Fall into pumpkin beer season.
Don’t call it a fad. It’s been here for years. Nearly 250 years to be exact.
Pumpkin beers are about as synonymous with the fall season as pumpkin spice lattes, but their origin actually goes much further back than that. According to “The Oxford Companion to Beer,” the American Philosophical Society published a recipe for a straight “pompion ale” as early as 1771. That’s right, we were brewing pumpkin beers even before we received our independence.
Pumpkin remained a beer ingredient into the 1800s before eventually fading off. It returned in the 1980s when the craft beer revolution was just beginning. In fact, it might have been one of the culprits behind that revolution.
Since its introduction as a primary beer ingredient, few beer adjuncts have been more polarizing than pumpkin. Some folks seem to love pumpkin beers while others remain adamantly opposed to them. Regardless, like clockwork, every year, they’re here. And if history offers any indication, they’re likely here to stay, too.
In northwestern Pennsylvania, we’re fortunate to have so many high-quality breweries, and many of them brew some of the best pumpkin beers that you can find this region. Here’s a detailed look at some of the high-quality pumpkin brews available in the area, including selections from local craft breweries as well as craft breweries who have a larger distribution footprint.
CAUTION! CONTAINS REAL PUMPKIN!!! — Voodoo Brewery, 11.3 ABV. This a perfect sipper to be shared with friends or family. Released every fall, this barleywine is brewed with more than 200 pounds of pumpkin and then aged in bourbon barrels with more pumpkin, cinnamon and Madagascar vanilla beans. It makes for a really unique combination, and it’s perfect for the cool fall weather.
The Devil’s Dark Side Pumpkin Stout — Lavery Brewing Co., 7.0 ABV. I’m a sucker for stouts, and I’m a sucker for pumpkin, so naturally, this is one of my favorites. Surprisingly, it’s not always easy to find a pumpkin stout on shelves, but thankfully, one of the better ones is made right here in Erie. With hints of clove, it’s a really nice introduction to stout season, serving as an appetizer right before we start to drink more stouts regularly throughout the winter months.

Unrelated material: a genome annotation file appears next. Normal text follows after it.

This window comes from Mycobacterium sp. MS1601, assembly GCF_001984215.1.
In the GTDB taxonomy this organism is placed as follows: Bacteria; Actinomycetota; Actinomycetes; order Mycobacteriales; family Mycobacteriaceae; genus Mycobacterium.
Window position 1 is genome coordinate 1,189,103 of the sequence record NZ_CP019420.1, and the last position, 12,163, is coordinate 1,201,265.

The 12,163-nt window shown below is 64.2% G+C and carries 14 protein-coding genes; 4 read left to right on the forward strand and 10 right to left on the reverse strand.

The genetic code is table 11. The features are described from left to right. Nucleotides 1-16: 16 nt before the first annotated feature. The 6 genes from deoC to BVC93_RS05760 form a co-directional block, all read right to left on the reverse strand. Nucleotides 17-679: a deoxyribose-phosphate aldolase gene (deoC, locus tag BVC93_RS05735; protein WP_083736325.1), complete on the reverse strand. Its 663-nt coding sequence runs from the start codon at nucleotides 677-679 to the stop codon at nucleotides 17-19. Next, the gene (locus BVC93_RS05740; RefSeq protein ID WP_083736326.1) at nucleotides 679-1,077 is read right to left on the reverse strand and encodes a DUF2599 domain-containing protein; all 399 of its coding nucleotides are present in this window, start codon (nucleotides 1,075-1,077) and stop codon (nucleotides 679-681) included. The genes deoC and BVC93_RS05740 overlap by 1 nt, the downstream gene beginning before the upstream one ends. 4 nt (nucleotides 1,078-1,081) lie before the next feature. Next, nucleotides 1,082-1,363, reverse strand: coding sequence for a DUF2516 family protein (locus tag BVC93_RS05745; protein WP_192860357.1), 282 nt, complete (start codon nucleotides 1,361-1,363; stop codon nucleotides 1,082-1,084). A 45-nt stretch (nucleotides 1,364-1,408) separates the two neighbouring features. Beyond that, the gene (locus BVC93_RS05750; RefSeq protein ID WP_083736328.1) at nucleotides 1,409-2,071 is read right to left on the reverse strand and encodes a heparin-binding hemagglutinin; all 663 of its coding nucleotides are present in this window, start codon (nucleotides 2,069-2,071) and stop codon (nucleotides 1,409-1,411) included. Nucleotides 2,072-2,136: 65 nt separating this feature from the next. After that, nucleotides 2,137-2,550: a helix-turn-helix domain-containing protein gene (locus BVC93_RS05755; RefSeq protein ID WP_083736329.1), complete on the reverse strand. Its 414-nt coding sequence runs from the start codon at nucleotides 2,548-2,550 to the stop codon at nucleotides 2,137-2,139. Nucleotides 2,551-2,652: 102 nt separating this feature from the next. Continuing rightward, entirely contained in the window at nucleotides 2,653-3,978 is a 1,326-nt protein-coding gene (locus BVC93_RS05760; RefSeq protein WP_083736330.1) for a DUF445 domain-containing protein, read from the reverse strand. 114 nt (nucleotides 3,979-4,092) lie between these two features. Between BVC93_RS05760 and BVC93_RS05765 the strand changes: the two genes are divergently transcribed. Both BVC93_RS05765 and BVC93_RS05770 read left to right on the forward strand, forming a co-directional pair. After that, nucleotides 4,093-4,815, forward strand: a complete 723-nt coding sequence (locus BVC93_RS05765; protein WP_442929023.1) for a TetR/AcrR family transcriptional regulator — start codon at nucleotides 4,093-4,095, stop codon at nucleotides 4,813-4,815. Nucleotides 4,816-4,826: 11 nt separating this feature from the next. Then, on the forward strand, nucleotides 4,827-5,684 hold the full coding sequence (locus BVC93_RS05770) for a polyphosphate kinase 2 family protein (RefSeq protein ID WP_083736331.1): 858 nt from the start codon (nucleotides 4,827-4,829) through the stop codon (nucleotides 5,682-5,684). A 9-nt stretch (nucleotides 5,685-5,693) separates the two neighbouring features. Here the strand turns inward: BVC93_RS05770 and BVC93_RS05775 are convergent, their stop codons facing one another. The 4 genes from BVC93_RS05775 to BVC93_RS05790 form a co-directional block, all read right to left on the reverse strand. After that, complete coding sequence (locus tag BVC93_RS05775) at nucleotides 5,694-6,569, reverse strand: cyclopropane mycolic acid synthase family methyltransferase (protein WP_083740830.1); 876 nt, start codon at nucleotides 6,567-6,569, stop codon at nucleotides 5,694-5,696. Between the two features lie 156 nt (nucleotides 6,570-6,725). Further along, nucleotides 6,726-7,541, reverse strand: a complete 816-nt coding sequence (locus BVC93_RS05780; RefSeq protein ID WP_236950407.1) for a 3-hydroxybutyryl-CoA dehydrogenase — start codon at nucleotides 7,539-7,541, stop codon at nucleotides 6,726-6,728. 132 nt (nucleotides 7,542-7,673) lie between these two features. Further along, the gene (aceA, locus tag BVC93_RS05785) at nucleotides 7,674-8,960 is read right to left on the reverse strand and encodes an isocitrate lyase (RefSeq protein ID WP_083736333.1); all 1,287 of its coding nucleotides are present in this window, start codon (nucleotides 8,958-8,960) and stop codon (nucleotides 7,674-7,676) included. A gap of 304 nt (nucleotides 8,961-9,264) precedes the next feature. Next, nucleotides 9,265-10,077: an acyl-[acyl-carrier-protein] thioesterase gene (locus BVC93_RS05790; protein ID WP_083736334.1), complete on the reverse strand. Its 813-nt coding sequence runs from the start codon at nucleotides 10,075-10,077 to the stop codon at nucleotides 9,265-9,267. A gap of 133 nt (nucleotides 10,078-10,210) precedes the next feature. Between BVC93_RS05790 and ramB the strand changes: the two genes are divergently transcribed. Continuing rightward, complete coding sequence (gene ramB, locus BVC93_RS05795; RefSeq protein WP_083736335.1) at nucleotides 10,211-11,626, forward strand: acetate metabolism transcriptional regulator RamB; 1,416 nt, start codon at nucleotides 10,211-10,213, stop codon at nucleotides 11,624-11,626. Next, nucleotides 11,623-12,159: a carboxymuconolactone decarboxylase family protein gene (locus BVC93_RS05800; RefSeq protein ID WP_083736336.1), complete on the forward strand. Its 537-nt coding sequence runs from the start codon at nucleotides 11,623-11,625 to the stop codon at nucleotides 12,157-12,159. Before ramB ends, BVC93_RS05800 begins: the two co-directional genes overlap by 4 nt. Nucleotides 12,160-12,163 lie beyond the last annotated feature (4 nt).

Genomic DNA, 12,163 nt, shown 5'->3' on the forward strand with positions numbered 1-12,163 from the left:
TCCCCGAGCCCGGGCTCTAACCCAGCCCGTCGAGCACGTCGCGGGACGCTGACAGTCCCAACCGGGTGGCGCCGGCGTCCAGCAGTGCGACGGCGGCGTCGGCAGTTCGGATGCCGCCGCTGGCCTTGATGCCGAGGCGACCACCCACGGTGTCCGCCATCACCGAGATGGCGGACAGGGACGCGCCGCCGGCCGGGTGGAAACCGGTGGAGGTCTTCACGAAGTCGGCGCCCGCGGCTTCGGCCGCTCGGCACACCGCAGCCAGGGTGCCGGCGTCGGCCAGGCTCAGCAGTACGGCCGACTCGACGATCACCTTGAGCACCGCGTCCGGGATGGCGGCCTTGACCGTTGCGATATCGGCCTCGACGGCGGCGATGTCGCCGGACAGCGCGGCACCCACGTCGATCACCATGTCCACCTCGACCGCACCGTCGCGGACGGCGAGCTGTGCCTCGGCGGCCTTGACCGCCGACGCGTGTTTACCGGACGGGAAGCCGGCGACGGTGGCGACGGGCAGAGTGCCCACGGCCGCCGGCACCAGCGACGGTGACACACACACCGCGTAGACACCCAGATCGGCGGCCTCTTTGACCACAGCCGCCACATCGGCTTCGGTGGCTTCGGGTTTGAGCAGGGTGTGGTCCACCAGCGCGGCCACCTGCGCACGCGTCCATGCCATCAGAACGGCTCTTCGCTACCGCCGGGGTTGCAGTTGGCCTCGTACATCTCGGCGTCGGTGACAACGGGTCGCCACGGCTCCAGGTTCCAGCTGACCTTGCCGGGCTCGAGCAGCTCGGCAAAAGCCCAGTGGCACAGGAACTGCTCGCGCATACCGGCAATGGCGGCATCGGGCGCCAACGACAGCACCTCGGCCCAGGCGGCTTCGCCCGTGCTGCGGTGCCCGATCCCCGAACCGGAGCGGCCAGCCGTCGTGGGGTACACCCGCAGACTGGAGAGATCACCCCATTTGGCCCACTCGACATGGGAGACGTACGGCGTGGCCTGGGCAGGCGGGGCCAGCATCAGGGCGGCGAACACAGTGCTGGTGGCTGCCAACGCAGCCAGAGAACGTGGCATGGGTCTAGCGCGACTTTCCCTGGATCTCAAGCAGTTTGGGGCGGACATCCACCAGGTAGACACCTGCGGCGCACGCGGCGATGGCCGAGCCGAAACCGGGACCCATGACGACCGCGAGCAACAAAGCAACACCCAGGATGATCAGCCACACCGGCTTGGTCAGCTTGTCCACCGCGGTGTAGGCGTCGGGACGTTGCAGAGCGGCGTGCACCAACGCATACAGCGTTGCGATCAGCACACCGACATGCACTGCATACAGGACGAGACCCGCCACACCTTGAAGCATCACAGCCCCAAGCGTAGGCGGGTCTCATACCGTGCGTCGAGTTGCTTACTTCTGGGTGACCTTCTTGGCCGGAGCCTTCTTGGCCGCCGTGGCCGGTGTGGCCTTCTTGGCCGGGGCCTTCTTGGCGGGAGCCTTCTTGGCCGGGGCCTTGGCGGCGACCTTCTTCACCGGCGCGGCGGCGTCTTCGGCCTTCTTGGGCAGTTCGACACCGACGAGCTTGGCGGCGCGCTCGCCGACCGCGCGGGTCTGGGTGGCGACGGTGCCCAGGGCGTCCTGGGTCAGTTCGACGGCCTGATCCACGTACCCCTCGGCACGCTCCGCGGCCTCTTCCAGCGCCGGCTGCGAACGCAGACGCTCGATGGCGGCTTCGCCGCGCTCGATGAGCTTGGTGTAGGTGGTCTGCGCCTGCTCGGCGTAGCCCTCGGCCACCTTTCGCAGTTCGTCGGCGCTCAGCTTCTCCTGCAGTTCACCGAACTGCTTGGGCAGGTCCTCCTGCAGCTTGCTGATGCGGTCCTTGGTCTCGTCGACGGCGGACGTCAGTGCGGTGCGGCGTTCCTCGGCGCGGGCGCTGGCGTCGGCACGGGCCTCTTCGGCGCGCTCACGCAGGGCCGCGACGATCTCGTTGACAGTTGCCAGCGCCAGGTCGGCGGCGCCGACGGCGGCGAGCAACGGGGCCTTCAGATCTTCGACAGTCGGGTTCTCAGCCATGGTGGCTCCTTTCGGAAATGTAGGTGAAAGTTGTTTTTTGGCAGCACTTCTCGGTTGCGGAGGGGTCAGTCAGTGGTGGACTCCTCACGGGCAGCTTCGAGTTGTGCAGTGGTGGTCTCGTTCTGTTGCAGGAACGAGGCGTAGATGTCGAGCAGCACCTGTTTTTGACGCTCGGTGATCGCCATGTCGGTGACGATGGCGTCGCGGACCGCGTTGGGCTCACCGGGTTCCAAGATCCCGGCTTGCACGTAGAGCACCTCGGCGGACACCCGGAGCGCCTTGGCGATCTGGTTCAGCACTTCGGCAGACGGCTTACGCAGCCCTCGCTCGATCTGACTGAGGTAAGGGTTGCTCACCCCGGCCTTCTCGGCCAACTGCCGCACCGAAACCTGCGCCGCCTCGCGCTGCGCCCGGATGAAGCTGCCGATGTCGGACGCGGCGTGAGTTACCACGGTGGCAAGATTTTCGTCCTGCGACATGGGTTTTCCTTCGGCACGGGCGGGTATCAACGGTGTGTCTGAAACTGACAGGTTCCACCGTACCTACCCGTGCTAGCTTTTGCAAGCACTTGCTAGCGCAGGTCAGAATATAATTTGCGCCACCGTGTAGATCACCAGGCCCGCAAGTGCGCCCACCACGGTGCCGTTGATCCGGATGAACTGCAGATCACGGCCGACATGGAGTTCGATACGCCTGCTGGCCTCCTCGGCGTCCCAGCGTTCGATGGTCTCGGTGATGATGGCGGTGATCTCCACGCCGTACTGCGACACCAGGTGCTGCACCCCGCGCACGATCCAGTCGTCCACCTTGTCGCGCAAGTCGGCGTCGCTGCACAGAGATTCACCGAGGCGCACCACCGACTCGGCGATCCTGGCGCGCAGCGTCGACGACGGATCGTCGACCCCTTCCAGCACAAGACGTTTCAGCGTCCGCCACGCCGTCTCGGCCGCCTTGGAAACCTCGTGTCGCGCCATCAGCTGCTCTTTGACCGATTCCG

The Devil’s Pumpkin Ale — Lavery Brewing Co., 6.5 ABV. This has long been Lavery’s flagship pumpkin beer. It’s both sweet and spicy, but it’s not overpowering, which is one of the reasons why it’s so enjoyable. It’s also a nice example of a classic pumpkin ale and how the style was originally intended to be enjoyed.
Johnny Rails Pumpkin Ale — Erie Brewing Co., 6.5 ABV. Like Lavery’s Devil’s Pumpkin Ale, Johnny Rails Pumpkin Ale is another excellent local offering. It features a really nice pumpkin nose on the front end, but there are also notes of nutmeg and cinnamon. It’s a very well-balanced beer, and it goes down easily. For someone who might still be skeptical of the pumpkin beer style, this serves as a nice introduction.
Spooky Tooth Imperial Pumpkin Ale — Fat Head’s Brewery, 9.0 ABV. After you’ve conquered the lighter, more traditional pumpkin ales, Fat Head’s Spooky Tooth serves as a nice step up. The increased ABV provides a creamier taste, akin to liquid pumpkin pie. There are hints of brown sugar and pie crust throughout, though the beer is never “too much.” All of the ingredients complement one another nicely. It’s a nice example of why Fat Head’s remains one of Cleveland’s best breweries.
Punkin Ale — Dogfish Head Craft Brewery, 7.0 ABV. This is another example of a really nice classic pumpkin ale. The pumpkin is actually quite subtle throughout, allowing the brown sugar and spices to really take over. Like several of the other pumpkin beers on this list, it’s also subtle and goes down easily. It actually might be the most subtle pumpkin beer on this list.
Pumking — Southern Tier Brewing Co., 8.6 ABV. A listing of pumpkin-style beers would not be complete without including the “king,” which remains one of the most popular beers and is still the flagship of the brand. Pumking is not a cheap date, but for good reason, too. The beer features so many different flavors throughout, and they’re so strong that it’s clear this is not an inexpensive beer to make. It’s a beer that must be tried to understand why it’s synonymous with the style. LEL